Unfortunately this patch might not be included in the official upstreamed Osmocom drivers because Stephen submitted the patch as a pull request to the GitHub, and Osmocom only accept patches via their mailing list. If anyone reading this is familiar with the Osmocom patch submission requirements, we'd like to encourage you to help submit this patch for consideration.
The SDRplay team have released an updated version of a program called "rsp_tcp" (originally written by F4FHH Nicholas). This is a streaming IQ server for SDRplay devices, which is directly ported from the original rtl_tcp code that was designed for RTL-SDRs. The rsp_tcp code is fully compatible with the rtl_tcp protocol, so this should allow almost any software that accepts an rtl_tcp stream as an input to use an SDRplay device as the SDR hardware instead of an RTL-SDR.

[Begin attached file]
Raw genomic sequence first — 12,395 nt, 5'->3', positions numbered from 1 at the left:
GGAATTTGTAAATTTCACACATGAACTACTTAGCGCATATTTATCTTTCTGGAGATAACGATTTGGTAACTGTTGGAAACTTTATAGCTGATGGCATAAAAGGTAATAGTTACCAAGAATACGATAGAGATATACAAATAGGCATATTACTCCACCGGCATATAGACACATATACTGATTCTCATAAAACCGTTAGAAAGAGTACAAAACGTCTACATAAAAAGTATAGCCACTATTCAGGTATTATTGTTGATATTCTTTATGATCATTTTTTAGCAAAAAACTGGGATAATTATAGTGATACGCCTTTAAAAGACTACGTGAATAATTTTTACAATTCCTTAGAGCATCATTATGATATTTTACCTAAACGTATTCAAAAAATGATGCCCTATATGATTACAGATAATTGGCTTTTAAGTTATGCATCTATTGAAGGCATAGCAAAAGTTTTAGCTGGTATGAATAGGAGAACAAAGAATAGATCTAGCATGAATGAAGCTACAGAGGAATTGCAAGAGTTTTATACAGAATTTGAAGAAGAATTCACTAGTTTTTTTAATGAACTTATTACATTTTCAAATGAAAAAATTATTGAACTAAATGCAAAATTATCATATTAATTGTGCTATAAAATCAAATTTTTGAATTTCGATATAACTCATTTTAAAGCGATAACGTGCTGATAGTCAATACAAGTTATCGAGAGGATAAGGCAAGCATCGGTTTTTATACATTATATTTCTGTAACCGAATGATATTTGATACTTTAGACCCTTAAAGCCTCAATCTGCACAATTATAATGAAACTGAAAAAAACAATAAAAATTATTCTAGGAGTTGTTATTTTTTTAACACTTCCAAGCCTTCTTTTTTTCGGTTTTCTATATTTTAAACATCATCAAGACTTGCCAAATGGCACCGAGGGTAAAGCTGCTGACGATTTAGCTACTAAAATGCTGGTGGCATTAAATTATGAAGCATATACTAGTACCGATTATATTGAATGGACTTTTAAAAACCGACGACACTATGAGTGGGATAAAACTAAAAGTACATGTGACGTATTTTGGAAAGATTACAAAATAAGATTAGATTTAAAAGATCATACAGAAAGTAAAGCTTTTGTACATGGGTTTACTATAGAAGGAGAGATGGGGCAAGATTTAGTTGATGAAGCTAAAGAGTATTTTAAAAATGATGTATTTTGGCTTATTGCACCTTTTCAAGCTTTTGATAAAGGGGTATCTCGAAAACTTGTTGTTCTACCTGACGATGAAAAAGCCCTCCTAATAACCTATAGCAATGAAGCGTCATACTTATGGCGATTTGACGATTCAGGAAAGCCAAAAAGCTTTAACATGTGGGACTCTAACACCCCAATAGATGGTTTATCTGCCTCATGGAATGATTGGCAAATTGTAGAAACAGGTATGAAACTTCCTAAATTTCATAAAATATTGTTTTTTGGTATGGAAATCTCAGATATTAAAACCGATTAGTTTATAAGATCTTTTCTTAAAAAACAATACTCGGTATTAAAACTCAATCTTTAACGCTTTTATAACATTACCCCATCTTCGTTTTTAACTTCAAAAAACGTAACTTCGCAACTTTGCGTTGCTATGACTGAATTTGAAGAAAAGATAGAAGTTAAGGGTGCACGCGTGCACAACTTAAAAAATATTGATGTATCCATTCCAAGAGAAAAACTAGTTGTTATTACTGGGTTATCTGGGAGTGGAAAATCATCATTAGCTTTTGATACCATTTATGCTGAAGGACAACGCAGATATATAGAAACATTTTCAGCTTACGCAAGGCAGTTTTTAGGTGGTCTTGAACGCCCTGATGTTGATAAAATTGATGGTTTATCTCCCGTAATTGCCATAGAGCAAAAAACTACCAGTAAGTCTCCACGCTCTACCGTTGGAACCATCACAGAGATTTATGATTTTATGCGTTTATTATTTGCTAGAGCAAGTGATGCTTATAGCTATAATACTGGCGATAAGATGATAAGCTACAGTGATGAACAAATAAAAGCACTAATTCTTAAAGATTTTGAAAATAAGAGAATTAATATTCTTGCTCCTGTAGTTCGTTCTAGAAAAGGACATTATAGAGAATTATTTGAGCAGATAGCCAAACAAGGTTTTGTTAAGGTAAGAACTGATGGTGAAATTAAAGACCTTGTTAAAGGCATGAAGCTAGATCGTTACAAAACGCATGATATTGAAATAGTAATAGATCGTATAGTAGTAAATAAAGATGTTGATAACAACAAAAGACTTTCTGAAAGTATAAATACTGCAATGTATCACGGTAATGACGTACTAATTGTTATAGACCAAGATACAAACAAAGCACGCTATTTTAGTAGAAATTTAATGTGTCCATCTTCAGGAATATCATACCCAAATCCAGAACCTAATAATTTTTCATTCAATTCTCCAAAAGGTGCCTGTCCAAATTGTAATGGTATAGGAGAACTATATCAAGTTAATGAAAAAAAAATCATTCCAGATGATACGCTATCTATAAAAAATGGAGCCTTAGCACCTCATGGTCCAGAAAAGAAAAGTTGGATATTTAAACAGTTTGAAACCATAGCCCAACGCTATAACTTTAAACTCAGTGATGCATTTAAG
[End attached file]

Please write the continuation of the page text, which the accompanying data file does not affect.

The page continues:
The downside to using this server is that in order to be compatible with the standard rtl_tcp protocol, the software will downgrade the RSP data stream from 14-bits to 8-bits only, thus forfeiting the RSP's greater dynamic range. However, if a custom ExtIO plugin is used on the client software, then the full 14-bits can be restored.
This software is based on a fork of F4FHH’s version of RTL TCP Server. It has been updated to support the RSP features, but also contains an extended mode. The extended mode allows the client (via a compatible interface) to fully control all aspects of the RSPs, including notch filters, Bias-T enable and switching ports (where applicable)